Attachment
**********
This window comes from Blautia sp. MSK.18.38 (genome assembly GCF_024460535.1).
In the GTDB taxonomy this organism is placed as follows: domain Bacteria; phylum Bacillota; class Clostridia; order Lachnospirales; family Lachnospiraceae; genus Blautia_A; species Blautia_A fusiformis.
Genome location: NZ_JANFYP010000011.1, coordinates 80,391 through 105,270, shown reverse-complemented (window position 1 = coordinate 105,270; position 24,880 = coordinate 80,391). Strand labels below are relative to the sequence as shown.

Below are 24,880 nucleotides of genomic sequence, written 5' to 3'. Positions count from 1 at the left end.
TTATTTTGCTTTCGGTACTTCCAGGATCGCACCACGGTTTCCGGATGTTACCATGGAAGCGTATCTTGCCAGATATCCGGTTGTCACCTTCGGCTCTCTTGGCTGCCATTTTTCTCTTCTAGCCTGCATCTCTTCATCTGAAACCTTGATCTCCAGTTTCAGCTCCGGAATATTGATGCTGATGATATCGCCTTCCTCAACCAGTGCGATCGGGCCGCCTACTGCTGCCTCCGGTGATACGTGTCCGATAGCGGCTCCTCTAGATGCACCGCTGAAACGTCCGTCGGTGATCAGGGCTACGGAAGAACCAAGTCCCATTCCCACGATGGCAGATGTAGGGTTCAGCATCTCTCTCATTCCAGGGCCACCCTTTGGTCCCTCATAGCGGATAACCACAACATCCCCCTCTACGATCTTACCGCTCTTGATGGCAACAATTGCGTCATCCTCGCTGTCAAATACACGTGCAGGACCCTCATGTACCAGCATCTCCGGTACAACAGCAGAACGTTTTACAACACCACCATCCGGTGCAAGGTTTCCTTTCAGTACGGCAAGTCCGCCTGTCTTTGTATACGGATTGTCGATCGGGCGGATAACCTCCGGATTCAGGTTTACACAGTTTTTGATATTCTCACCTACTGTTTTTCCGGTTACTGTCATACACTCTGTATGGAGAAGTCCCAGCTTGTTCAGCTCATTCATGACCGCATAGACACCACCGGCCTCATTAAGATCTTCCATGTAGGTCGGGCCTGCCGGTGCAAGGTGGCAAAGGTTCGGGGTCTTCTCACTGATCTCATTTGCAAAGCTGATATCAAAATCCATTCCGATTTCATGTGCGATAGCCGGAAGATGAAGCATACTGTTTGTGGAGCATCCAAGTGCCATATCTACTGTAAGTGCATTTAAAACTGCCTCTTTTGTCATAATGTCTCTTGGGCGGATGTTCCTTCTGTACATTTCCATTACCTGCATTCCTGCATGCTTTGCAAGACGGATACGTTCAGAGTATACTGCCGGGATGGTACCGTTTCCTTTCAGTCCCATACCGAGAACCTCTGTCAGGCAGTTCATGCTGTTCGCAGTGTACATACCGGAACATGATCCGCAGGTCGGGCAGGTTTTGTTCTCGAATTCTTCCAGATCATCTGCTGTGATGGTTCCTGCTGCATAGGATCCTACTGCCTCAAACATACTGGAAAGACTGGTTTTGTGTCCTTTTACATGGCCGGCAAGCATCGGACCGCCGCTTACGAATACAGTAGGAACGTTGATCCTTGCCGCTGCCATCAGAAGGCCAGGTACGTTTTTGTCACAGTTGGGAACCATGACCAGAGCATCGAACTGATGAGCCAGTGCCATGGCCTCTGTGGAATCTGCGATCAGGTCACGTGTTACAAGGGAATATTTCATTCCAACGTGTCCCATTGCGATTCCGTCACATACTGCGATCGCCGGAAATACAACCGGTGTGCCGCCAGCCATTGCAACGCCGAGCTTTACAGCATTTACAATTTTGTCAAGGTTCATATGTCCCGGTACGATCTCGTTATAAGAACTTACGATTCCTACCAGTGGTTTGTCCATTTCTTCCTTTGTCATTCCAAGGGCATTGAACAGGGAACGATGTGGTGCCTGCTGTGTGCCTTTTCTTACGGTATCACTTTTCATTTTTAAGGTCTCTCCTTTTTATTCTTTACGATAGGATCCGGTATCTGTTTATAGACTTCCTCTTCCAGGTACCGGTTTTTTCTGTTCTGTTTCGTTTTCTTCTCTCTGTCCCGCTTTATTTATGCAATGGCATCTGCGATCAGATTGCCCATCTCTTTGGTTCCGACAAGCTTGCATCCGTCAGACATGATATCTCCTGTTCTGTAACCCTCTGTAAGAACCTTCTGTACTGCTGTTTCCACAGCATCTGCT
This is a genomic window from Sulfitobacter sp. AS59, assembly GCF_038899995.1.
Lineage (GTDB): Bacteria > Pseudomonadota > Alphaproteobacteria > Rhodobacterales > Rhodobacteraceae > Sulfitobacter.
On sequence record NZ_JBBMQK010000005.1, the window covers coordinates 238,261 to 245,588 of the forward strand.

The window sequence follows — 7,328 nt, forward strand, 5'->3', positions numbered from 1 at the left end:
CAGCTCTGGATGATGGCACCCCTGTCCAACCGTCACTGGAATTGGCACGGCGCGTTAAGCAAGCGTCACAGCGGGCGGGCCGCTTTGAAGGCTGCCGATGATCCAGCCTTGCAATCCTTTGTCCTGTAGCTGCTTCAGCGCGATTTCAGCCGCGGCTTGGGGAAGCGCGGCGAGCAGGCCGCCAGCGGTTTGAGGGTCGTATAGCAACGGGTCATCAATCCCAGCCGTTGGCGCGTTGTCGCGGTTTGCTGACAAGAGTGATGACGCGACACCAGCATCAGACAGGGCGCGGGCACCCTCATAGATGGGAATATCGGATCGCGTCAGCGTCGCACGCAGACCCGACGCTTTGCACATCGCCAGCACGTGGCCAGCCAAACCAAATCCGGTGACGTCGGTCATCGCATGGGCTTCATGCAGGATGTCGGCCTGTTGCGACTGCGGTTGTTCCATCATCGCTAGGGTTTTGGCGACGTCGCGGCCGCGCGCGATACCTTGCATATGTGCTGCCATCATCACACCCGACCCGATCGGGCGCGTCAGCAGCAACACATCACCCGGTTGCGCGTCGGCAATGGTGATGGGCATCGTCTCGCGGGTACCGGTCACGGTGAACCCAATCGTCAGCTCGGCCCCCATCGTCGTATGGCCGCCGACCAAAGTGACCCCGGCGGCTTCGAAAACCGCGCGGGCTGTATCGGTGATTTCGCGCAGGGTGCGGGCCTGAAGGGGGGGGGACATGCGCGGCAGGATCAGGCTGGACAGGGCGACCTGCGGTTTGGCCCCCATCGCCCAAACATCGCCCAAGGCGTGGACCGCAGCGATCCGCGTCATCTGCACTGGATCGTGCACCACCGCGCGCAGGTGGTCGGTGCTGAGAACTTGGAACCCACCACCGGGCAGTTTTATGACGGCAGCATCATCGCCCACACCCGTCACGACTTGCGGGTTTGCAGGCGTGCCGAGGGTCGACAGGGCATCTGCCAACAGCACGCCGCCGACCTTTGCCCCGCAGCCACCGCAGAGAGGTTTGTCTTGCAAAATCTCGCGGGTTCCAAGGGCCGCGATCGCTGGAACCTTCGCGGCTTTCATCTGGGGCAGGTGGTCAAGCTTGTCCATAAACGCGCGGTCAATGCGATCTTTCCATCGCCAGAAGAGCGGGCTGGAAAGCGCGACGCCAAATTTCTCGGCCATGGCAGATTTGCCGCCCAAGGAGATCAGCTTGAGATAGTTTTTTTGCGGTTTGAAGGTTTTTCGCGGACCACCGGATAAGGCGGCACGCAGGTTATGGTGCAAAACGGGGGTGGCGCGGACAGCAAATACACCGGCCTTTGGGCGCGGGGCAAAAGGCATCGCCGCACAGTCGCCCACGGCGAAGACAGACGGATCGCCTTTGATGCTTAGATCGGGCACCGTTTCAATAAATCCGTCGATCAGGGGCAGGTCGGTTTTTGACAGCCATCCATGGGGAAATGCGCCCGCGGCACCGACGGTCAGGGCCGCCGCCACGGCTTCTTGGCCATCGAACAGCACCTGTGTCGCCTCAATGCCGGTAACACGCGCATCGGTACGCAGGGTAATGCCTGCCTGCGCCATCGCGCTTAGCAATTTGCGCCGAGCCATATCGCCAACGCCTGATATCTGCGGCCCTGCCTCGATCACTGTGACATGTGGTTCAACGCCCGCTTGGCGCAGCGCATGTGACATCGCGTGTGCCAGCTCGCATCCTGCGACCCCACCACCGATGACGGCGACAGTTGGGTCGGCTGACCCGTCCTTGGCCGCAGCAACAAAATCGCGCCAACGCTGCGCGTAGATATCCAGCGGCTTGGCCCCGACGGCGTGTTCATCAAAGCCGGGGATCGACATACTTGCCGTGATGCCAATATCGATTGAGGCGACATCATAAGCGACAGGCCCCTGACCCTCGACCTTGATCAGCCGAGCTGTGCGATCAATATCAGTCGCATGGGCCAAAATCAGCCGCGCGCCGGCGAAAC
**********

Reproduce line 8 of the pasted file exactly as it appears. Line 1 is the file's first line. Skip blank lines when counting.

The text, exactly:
On sequence record NZ_JBBMQK010000005.1, the window covers coordinates 238,261 to 245,588 of the forward strand.